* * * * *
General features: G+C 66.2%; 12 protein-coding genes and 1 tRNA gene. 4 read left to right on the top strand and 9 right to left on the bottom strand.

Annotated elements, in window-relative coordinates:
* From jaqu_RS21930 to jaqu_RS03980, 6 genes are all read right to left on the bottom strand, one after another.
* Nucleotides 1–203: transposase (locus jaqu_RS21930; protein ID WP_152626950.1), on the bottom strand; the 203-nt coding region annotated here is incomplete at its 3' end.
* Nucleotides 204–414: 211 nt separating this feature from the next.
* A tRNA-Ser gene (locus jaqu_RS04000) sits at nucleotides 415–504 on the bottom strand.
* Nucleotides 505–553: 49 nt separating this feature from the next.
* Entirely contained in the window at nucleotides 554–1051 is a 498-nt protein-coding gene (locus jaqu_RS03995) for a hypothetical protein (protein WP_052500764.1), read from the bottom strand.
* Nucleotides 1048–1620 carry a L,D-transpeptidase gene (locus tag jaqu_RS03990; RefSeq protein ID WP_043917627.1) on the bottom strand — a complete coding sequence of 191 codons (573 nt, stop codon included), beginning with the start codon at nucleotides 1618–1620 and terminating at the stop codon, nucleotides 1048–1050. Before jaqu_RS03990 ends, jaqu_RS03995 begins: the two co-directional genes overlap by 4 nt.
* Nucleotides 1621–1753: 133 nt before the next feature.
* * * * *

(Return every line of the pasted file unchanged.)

General features: G+C 66.2%; 12 protein-coding genes and 1 tRNA gene. 4 read left to right on the top strand and 9 right to left on the bottom strand.

Annotated elements, in window-relative coordinates:
* From jaqu_RS21930 to jaqu_RS03980, 6 genes are all read right to left on the bottom strand, one after another.
* Nucleotides 1–203: transposase (locus jaqu_RS21930; protein ID WP_152626950.1), on the bottom strand; the 203-nt coding region annotated here is incomplete at its 3' end.
* Nucleotides 204–414: 211 nt separating this feature from the next.
* A tRNA-Ser gene (locus jaqu_RS04000) sits at nucleotides 415–504 on the bottom strand.
* Nucleotides 505–553: 49 nt separating this feature from the next.
* Entirely contained in the window at nucleotides 554–1051 is a 498-nt protein-coding gene (locus jaqu_RS03995) for a hypothetical protein (protein WP_052500764.1), read from the bottom strand.
* Nucleotides 1048–1620 carry a L,D-transpeptidase gene (locus tag jaqu_RS03990; RefSeq protein ID WP_043917627.1) on the bottom strand — a complete coding sequence of 191 codons (573 nt, stop codon included), beginning with the start codon at nucleotides 1618–1620 and terminating at the stop codon, nucleotides 1048–1050. Before jaqu_RS03990 ends, jaqu_RS03995 begins: the two co-directional genes overlap by 4 nt.
* Nucleotides 1621–1753: 133 nt before the next feature.